Epilepsy Award funded by Michael Rogers Stirling Estate
Advanced analysis of the brainwave recording to identify where in the brain the seizure starts when there is either no lesion or multiple potential culprit lesions visible on the patient’s MRI brain scan.
Dr Chris Plummer
St Vincent’s Hospital Melbourne, University of Melbourne
Co-Investigators: Professor Mark Cook and Dr Simon Harvey
Epilepsy is a leading cause of morbidity in Australia, particularly in the young and the elderly. There is a burgeoning gap between the increasingly technical methods of seizure rhythm analysis in epilepsy (termed EEG Source Modelling, or ESM) and the extent to which these promising methods have been tested in the routine clinical setting. This gap should be bridged because there is a pressing need for better, non-invasive ways of locating the source of the seizure in the brain of the sufferer.
Our pilot study will examine the clinical application of ESM when there is no clear guide from the patient’s MRI brain scan (i.e. when there is no visible lesion or when there is more than one possible culprit lesion giving rise to seizures).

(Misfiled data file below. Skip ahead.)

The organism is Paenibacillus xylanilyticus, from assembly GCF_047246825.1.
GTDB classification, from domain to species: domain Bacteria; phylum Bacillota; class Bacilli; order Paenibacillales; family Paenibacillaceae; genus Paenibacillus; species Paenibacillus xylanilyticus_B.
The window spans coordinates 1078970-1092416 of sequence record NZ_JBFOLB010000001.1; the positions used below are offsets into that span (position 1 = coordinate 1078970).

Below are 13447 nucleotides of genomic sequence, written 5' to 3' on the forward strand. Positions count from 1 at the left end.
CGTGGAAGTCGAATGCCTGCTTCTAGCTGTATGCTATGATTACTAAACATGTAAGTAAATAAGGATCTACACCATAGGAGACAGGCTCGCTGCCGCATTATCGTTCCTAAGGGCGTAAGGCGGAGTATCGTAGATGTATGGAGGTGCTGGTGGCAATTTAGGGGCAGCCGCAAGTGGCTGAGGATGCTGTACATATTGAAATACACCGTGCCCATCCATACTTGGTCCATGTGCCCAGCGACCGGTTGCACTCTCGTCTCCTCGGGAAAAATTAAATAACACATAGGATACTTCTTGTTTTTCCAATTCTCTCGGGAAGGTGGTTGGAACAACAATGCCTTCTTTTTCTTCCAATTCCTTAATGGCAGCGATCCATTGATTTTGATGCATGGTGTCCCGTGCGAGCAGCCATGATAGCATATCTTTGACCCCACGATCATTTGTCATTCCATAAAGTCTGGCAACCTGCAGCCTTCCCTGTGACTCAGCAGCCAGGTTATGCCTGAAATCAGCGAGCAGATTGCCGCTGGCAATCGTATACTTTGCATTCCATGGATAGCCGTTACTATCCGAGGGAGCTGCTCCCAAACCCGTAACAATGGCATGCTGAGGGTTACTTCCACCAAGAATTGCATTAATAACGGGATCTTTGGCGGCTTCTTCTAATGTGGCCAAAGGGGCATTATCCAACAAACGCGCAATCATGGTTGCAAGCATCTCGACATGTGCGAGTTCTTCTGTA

The benefit of ESM is that it reflects source characteristics on the same millisecond scale as invasive, intracranial EEG. However, the latter is hazardous (morbidity, mortality risk) and it is not a genuine gold standard (only limited parts of the brain surface can be sampled).
Findings from this work will hopefully open the way for a larger scale study that aims to improve the accuracy of seizure localization in patients with epilepsy. This can lead to better medical and surgical treatments for our patients, particularly those with difficult to control epilepsy syndromes.